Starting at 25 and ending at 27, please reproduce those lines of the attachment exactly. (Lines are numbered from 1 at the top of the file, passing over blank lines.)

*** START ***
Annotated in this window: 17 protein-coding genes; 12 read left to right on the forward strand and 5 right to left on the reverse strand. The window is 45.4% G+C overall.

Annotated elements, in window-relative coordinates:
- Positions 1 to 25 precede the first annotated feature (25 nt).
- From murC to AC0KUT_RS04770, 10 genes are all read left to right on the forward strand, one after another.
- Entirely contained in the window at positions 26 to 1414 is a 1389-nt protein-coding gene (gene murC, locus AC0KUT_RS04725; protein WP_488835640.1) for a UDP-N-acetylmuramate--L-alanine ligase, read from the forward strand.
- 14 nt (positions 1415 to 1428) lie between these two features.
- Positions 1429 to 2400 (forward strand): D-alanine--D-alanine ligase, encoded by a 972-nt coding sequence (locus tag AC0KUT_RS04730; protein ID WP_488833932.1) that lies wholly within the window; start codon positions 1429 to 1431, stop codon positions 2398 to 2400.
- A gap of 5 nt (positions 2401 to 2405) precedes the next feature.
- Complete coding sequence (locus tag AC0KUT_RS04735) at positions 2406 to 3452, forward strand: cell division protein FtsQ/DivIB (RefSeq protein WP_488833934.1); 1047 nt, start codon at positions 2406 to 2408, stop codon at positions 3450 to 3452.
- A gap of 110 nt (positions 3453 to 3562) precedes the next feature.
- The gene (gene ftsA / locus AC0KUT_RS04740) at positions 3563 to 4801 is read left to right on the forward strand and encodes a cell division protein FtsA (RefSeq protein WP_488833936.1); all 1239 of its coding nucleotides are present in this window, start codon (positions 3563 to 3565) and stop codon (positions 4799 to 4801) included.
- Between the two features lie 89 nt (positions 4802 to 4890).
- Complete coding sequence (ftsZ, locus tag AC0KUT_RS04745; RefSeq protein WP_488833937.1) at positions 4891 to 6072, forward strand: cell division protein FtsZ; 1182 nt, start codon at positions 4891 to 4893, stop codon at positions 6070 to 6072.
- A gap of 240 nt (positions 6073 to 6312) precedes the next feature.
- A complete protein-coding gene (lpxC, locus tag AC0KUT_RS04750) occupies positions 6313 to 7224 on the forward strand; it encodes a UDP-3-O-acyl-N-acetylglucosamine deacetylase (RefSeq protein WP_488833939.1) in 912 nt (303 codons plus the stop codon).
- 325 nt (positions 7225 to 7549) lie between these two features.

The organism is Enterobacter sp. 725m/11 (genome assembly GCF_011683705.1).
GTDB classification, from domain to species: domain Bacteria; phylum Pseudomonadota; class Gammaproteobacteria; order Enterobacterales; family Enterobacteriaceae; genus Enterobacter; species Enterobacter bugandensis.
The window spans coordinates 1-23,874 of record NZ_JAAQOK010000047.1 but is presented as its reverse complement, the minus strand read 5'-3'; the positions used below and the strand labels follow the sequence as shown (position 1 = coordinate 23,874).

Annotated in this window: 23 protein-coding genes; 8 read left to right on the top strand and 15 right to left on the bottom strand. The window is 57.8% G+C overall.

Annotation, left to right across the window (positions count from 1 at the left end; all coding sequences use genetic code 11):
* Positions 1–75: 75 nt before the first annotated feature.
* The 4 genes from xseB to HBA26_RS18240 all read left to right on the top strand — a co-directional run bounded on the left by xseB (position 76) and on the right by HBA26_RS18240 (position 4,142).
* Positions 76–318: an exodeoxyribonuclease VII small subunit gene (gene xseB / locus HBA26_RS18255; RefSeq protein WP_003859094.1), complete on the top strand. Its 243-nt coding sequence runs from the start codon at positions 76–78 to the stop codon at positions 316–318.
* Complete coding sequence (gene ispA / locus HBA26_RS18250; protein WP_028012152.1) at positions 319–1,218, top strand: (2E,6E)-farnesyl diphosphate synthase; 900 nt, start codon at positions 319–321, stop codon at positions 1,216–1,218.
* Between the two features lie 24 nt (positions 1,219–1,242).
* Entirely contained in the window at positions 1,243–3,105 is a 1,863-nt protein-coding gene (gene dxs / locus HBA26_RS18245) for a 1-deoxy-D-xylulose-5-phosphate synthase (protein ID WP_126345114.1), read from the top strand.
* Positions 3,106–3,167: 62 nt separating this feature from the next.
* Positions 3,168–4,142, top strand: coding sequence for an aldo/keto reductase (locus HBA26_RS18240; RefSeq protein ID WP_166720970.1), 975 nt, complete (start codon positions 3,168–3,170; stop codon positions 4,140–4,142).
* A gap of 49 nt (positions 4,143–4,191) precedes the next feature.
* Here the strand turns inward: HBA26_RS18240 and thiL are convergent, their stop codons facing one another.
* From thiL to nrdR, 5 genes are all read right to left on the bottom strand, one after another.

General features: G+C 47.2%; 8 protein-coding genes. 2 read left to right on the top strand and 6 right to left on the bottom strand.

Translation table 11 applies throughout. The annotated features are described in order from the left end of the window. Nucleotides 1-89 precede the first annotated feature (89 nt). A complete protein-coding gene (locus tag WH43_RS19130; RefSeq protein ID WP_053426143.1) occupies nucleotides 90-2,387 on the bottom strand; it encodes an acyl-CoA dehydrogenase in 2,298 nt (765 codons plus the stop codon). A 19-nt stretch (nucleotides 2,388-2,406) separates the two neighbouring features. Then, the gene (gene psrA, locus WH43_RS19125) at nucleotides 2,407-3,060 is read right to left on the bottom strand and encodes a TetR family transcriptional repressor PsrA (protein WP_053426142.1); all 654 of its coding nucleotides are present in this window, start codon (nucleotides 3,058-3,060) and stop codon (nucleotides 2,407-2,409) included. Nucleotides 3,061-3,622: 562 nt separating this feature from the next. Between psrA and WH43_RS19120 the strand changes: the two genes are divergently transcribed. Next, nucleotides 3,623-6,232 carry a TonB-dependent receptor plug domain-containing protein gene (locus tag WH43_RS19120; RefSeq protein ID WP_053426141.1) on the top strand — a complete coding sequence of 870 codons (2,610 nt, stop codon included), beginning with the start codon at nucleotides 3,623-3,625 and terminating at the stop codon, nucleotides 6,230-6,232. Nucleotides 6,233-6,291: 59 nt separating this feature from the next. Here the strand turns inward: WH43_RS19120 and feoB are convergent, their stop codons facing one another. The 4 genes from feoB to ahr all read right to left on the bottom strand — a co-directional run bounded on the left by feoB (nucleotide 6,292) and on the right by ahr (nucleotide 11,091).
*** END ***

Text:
* Complete coding sequence (gene ispA / locus HBA26_RS18250; protein WP_028012152.1) at positions 319–1,218, top strand: (2E,6E)-farnesyl diphosphate synthase; 900 nt, start codon at positions 319–321, stop codon at positions 1,216–1,218.
* Between the two features lie 24 nt (positions 1,219–1,242).
* Entirely contained in the window at positions 1,243–3,105 is a 1,863-nt protein-coding gene (gene dxs / locus HBA26_RS18245) for a 1-deoxy-D-xylulose-5-phosphate synthase (protein ID WP_126345114.1), read from the top strand.